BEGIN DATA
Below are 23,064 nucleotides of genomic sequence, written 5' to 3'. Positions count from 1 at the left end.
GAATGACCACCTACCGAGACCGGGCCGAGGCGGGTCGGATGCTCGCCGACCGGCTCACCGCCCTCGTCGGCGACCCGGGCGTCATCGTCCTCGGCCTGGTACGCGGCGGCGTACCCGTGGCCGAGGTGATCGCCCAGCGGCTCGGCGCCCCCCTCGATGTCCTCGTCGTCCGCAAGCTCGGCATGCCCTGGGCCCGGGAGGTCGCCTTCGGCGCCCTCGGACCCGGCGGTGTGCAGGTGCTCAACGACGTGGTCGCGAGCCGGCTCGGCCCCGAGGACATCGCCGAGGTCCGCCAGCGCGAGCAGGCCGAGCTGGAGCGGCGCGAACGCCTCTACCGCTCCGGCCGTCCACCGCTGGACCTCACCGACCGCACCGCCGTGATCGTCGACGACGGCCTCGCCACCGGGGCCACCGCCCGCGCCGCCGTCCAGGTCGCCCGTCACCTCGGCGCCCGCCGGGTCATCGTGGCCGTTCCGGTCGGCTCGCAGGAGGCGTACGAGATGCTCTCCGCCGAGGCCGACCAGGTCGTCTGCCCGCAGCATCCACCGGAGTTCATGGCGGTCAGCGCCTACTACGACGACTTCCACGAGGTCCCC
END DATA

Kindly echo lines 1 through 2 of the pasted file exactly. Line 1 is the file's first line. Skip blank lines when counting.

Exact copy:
Below are 23,064 nucleotides of genomic sequence, written 5' to 3'. Positions count from 1 at the left end.
GAATGACCACCTACCGAGACCGGGCCGAGGCGGGTCGGATGCTCGCCGACCGGCTCACCGCCCTCGTCGGCGACCCGGGCGTCATCGTCCTCGGCCTGGTACGCGGCGGCGTACCCGTGGCCGAGGTGATCGCCCAGCGGCTCGGCGCCCCCCTCGATGTCCTCGTCGTCCGCAAGCTCGGCATGCCCTGGGCCCGGGAGGTCGCCTTCGGCGCCCTCGGACCCGGCGGTGTGCAGGTGCTCAACGACGTGGTCGCGAGCCGGCTCGGCCCCGAGGACATCGCCGAGGTCCGCCAGCGCGAGCAGGCCGAGCTGGAGCGGCGCGAACGCCTCTACCGCTCCGGCCGTCCACCGCTGGACCTCACCGACCGCACCGCCGTGATCGTCGACGACGGCCTCGCCACCGGGGCCACCGCCCGCGCCGCCGTCCAGGTCGCCCGTCACCTCGGCGCCCGCCGGGTCATCGTGGCCGTTCCGGTCGGCTCGCAGGAGGCGTACGAGATGCTCTCCGCCGAGGCCGACCAGGTCGTCTGCCCGCAGCATCCACCGGAGTTCATGGCGGTCAGCGCCTACTACGACGACTTCCACGAGGTCCCC